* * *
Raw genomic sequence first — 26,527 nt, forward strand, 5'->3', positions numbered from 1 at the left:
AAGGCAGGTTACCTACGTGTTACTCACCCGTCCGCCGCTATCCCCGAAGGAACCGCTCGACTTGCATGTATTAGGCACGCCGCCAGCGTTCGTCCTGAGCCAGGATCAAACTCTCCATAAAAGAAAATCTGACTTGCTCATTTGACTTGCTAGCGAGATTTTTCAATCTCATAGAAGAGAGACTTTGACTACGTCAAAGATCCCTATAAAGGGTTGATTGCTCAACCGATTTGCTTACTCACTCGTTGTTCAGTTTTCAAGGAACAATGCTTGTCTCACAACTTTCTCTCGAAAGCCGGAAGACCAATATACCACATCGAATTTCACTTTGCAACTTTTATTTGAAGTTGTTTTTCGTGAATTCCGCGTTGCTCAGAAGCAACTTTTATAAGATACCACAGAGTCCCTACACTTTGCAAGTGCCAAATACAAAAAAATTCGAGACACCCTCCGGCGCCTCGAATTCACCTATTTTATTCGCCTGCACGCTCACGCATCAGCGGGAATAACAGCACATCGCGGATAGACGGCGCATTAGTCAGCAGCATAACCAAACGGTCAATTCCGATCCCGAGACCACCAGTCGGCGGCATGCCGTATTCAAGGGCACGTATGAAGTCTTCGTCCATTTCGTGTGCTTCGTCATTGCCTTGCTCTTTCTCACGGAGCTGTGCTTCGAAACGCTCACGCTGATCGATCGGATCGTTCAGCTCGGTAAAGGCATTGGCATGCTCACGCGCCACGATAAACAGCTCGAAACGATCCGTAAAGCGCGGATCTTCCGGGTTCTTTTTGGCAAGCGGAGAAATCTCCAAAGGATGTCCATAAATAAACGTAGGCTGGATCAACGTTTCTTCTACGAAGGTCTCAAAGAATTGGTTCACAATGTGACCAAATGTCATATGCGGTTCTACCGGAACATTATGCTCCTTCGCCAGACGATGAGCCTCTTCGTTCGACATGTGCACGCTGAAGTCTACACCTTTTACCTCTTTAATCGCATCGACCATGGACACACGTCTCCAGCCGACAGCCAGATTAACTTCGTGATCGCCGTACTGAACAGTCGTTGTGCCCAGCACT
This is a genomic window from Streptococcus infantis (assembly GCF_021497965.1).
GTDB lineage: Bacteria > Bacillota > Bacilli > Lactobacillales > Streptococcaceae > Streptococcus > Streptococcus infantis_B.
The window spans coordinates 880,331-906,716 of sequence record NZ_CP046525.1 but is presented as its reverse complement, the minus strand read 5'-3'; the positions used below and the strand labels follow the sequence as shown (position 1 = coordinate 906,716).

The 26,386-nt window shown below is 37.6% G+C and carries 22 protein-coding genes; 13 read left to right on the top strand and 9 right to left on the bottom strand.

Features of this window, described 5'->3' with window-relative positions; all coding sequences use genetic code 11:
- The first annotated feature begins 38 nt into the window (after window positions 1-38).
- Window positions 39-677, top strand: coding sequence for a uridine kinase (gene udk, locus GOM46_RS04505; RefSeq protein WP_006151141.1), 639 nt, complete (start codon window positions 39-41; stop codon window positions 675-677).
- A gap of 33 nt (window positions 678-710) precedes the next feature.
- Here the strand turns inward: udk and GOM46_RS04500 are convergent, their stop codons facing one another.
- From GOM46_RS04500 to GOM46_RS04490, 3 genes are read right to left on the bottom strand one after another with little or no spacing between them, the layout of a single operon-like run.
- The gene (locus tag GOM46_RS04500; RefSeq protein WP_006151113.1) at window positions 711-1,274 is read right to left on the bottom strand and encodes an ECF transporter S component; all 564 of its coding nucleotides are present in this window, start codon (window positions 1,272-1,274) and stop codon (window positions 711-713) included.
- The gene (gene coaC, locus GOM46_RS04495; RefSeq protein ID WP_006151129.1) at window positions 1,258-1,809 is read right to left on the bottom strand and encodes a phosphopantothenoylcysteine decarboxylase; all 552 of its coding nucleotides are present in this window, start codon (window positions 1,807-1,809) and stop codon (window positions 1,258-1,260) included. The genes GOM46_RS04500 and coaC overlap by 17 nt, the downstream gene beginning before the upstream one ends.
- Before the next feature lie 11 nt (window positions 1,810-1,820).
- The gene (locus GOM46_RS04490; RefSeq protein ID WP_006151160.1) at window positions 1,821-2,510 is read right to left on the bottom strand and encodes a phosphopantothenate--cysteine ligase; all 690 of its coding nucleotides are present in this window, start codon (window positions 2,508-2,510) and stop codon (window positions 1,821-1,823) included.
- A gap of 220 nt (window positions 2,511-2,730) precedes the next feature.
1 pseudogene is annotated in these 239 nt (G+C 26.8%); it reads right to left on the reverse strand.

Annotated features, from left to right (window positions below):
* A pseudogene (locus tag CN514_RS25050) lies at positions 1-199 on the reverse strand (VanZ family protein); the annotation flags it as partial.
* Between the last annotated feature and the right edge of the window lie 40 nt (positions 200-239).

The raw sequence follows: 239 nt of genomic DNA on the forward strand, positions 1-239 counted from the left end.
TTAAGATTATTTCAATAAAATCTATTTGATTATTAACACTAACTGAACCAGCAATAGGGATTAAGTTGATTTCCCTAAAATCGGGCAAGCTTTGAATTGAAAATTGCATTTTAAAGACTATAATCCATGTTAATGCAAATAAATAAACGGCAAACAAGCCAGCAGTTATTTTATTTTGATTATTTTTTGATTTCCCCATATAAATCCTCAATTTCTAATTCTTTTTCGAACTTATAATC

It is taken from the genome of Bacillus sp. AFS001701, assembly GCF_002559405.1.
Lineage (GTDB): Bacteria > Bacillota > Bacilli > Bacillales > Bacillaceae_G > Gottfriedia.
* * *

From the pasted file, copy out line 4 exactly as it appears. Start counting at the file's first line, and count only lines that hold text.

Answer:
GTDB lineage: Bacteria > Bacillota > Bacilli > Lactobacillales > Streptococcaceae > Streptococcus > Streptococcus infantis_B.